The Dalai Lama said Thursday he was participating in informal talks with the Chinese government to make a pilgrimage to Tibet after more than 50 years in exile.

The announcement was made during a brief interview he gave in his temple in the Indian town of Dharmsala ahead of the 25th anniversary celebration of his Nobel Peace Prize. The 79-year-old Dalai Lama was forced to flee Tibet in 1959 after a failed uprising took place against Chinese Communist rule.

"It's not finalized, not yet, but the idea is there," the 79-year-old told Agence France Presse. "Recently, some Chinese officials -- for example, the deputy party secretary in the autonomous region of Tibet -- he also mentioned the possibility of my visit as a pilgrimage to that sacred place," he added.

The talks have been taking place for the past two weeks, prompted by an interview the Dalai Lama gave the German newspaper Welt am Sonntag on Sept. 9 where he said there was no need for him to have a successor, the Wall Street Journal reports. This put the Chinese government in a precarious position. They view the Dalai Lama as a dangerous separatist who can challenge their sovereignty in Tibet. In the past, they have asserted authority over senior Iamas (high priests) – a move that Tibetans fear will split Tibetan Buddhism.

"If [the Chinese] defy the Dalai Lama's pronouncement and declare a Dalai Lama, Tibetans won't accept the person they appoint," Robert Barnett, a Columbia University Tibet specialist, told the Wall Street Journal. "And if they don't appoint one, they will be seen as acting on the Dalai Lama's authority, which they don't want."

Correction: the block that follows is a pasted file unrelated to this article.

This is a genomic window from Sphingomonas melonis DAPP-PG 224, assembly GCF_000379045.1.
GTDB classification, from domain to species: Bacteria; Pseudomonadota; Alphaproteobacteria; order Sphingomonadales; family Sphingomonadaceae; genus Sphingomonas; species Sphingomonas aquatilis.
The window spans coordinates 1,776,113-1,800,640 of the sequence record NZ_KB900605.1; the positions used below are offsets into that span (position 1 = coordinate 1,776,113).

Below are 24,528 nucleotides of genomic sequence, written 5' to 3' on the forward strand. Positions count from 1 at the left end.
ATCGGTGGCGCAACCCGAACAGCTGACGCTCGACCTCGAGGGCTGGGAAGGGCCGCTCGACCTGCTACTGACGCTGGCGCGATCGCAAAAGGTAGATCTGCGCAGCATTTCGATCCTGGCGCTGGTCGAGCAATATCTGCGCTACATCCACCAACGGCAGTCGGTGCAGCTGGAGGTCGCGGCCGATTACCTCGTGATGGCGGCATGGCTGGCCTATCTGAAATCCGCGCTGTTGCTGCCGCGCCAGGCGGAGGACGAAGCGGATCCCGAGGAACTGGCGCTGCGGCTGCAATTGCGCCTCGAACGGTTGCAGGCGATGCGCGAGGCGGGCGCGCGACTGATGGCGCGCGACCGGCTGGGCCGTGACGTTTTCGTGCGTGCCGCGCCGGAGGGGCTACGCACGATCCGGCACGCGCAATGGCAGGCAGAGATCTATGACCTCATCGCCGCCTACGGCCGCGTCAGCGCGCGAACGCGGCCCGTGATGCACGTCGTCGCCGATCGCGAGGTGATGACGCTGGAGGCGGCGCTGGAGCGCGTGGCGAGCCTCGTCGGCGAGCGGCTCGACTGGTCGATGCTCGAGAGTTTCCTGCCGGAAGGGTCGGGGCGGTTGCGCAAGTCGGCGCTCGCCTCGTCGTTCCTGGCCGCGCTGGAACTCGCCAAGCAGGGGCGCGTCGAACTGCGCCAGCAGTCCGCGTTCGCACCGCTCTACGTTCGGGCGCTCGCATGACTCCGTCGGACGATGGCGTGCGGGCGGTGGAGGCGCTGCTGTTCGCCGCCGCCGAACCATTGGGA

Chinese Foreign Ministry spokeswoman Hua Chunying responded to the Dalai Lama’s comment on Sept. 10 by reaffirming that “the title of Dalai Lama is conferred by the central government, which has hundreds of years of history. The [present] 14th Dalai Lama has ulterior motives, and is seeking to distort and negate history, which is damaging to the normal order of Tibetan Buddhism."

As of Sept. 18, relations between the Dalai Lama and China appeared to be improving. On Thursday, the Dalai Lama said he welcomed comments by China's President Xi Jinping that emphasized the importance of Buddhism in Chinese society.

"This is something very new, a Communist Party leader saying something about spirituality," he said. Last month he described Xi as "more open-minded" than his predecessors.

The Dalai Lama, who had a close relationship with Xi’s father before he was exiled, commended the leader for his recent crackdown on corruption.

"These things show he [Xi] is approaching these problems more realistically," he said.